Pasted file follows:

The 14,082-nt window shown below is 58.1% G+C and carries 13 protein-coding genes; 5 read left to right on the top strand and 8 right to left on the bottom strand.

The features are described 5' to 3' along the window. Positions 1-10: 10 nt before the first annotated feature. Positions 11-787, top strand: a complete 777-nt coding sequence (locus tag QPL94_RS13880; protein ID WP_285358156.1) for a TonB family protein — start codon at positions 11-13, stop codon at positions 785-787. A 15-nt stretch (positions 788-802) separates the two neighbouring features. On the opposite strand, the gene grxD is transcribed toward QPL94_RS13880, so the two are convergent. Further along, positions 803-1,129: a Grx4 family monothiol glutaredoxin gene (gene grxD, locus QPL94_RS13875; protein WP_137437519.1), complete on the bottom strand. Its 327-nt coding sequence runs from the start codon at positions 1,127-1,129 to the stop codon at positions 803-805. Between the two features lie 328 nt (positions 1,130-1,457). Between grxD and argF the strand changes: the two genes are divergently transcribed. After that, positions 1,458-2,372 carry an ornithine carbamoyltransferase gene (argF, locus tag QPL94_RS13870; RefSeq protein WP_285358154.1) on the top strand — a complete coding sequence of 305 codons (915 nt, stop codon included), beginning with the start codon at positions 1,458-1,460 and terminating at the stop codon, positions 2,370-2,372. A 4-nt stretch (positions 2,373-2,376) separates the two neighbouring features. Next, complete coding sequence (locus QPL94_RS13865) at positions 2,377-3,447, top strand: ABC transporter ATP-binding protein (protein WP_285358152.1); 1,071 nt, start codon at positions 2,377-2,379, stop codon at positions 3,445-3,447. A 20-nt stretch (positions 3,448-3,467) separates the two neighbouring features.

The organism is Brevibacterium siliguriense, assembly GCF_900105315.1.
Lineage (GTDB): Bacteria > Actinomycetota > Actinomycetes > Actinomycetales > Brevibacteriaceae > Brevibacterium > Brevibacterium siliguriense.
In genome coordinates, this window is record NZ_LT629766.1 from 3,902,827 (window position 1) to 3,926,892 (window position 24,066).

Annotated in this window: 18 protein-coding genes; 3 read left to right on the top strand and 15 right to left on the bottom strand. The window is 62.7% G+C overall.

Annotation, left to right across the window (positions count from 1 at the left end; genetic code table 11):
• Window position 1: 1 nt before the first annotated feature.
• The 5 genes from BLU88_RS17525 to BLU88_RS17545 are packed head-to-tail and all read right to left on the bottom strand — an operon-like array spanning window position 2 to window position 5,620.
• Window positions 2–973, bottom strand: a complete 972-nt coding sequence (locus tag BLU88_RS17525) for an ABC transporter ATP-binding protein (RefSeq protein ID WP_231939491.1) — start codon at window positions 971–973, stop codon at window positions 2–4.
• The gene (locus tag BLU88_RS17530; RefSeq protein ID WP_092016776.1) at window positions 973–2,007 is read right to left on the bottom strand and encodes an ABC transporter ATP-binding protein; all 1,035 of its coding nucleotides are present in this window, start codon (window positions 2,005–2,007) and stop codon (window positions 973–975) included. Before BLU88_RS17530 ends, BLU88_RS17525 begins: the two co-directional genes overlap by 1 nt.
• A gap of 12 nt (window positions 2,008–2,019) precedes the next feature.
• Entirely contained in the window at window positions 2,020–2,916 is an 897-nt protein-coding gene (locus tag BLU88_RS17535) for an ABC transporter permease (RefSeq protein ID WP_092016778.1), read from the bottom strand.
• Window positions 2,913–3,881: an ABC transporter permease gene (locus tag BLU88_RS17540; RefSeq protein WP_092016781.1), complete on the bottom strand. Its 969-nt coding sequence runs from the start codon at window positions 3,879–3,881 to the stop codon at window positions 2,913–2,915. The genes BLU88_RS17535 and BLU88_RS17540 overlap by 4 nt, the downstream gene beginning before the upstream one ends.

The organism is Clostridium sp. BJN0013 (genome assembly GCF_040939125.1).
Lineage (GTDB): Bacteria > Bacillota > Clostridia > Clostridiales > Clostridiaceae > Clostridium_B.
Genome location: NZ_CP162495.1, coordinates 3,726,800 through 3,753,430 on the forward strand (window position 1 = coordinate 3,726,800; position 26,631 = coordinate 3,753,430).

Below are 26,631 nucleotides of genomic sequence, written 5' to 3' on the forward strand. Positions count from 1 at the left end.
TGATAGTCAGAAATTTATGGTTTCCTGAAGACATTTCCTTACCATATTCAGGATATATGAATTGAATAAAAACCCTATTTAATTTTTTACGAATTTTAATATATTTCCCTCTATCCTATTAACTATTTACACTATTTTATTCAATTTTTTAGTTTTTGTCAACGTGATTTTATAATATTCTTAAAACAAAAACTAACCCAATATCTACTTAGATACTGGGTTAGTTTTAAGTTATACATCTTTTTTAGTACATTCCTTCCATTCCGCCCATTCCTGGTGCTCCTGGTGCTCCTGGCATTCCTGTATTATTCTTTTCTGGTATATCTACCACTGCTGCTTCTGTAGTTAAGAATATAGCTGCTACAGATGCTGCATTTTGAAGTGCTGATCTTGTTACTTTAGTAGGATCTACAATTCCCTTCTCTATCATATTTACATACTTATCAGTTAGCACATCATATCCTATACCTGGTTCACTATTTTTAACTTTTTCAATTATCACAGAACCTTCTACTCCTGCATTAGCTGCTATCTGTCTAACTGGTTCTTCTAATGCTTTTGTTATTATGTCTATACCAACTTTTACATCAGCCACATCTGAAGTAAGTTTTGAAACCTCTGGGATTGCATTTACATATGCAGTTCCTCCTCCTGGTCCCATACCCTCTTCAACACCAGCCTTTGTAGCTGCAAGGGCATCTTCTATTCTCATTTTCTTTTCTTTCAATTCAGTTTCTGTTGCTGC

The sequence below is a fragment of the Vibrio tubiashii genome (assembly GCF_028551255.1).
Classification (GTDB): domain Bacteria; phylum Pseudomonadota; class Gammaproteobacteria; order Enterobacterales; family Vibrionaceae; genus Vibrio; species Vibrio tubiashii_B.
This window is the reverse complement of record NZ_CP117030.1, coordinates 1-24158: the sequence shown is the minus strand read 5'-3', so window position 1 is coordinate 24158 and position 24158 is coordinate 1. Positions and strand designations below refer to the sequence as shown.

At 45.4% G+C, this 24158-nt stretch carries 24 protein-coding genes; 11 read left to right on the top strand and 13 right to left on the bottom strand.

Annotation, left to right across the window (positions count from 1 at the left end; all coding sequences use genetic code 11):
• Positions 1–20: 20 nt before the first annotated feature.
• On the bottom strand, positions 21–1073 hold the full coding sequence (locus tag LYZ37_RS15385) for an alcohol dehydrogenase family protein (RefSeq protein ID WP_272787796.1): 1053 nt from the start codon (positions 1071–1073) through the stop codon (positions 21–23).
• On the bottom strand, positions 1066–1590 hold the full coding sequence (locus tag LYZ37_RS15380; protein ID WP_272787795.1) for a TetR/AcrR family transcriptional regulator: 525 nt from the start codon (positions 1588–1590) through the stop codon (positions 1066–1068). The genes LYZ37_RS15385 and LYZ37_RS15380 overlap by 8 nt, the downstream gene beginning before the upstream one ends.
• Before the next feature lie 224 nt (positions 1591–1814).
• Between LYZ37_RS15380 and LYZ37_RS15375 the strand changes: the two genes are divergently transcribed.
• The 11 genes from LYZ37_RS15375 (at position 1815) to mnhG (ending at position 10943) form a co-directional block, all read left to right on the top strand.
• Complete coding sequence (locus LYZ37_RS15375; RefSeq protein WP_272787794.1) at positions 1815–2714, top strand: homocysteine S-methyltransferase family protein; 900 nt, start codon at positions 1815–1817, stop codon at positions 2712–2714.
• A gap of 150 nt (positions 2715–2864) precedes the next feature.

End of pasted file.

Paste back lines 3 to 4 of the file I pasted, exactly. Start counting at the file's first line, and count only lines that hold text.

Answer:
The organism is Brevibacterium siliguriense, assembly GCF_900105315.1.
Lineage (GTDB): Bacteria > Actinomycetota > Actinomycetes > Actinomycetales > Brevibacteriaceae > Brevibacterium > Brevibacterium siliguriense.